Guitarist Dave Wright comes from a famous jazz lineage. His father, Rayburn Wright, was head of the Jazz and Contemporary Music Department at the Eastman School of Music, following a successful career as a composer, arranger, conductor, and former arranger and co-director of music at Radio City Music Hall. He was also a film composer whose scores were nominated twice for Emmy awards.
Son Dave’s schooling came, in part, from lessons with guitarist Gene Bertoncini and Tom Rizzo, and he studied at the Studio Jazz Program at the University of Miami, Coral Gables. As a performer Dave has worked in the Radio City Music Hall Orchestra, done New York studio work, performed with the Rochester Philharmonic Pops Orchestra and performed on the largest cruise ship in the world.
9 Dreams finds Wright working in a straight-ahead, yet modern oriented, organ trio - with organist Scott Bradley and drummer Jared Schonig - augmented by guest saxophonists Matt Pivec and Bill Tiberio. Overall the CD is full of pleasant and attractive music solidly locked in the tradition except for some interesting metric and rhythmic diversions. "Tracey’s Revenge," for example, has a rock-ish veneer that allows both Schonig and Wright room to let it rip. Together the two build the piece straight on to the end within a series of cyclic vamps. The melody’s quirky offbeat accents are a perfect preamble for the tune’s closing solos.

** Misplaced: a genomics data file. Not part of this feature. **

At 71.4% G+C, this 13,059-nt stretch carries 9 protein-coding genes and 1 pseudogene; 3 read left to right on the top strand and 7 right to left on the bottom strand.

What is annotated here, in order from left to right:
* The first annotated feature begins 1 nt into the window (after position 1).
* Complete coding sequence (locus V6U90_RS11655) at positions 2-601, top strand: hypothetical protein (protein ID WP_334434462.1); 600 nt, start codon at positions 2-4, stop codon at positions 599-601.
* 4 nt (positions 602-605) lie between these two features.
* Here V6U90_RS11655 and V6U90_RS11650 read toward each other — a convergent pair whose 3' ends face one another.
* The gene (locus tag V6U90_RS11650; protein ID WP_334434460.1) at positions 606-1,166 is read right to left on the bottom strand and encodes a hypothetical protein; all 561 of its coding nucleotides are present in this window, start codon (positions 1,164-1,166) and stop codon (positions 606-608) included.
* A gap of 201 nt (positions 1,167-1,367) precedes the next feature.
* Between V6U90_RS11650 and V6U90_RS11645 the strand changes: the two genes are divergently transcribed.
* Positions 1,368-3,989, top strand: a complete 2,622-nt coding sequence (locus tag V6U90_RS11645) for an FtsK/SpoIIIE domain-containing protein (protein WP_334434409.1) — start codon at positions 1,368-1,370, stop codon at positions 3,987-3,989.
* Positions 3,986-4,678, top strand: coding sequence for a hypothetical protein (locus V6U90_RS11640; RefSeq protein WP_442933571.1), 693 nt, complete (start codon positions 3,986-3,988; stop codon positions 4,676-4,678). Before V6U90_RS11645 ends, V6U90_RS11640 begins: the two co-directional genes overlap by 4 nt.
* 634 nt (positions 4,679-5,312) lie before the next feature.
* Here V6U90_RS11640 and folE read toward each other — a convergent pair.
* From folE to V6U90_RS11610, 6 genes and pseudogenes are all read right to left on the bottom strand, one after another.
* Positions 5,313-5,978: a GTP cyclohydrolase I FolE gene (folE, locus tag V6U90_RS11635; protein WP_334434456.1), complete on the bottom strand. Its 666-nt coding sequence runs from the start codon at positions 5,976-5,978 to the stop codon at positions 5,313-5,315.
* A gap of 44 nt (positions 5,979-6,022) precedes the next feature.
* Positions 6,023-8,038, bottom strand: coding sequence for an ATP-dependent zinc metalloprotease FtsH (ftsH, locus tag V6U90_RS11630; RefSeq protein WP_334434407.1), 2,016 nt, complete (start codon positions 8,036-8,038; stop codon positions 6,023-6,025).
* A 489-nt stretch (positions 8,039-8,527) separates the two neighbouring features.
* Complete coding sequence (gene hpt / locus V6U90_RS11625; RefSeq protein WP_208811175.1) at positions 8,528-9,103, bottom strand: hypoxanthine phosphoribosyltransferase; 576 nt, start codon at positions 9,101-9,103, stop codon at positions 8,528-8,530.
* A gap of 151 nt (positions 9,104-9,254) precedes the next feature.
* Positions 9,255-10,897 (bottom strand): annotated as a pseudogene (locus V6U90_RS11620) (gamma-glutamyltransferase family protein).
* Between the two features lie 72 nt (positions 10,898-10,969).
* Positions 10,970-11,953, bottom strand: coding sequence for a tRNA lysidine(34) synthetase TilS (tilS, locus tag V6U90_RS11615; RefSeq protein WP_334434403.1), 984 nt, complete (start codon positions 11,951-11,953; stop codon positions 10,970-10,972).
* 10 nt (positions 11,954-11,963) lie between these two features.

A diversion from the CDs ensemble format is Wright’s nice unaccompanied electric guitar take on the Thelonious Monk standard "Crepescule With Nellie." Wright makes the tune his own by imbuing it with a taut rhythmic structure similar to the manner Monk would use when he played it without his band.
Other highlights include the title track. Opening with delicate phrases the piece morphs into a hot double-time ride before the solos take over. Wright’s solo is slightly constrained before Tiberio comes in to lay down some searing lines in his all-too-brief solo. The piece just seems to get going when a reflective ending section stops the wonderful mayhem; here Wright solos the tune to its end. He truly nails the emotion in his solo with beautifully constructed lines based on this section’s new ensemble sonic characteristics. One wishes this part of the piece had had some real length; not only is it truly scenic music played exceptionally well but it would also have been nice to hear where Wright would have taken his solo had he allowed himself to further develop his ideas.
While most of the music is wonderful some tunes seem a bit flat. Wayne Shorter’s "Elegant People" lacks the spark Shorter’s bandmates always bring to his own performances of this piece and the standard "Knocks Me Off My Feet" doesn’t move. These letdowns, however, don’t ruin the disc’s many fine qualities.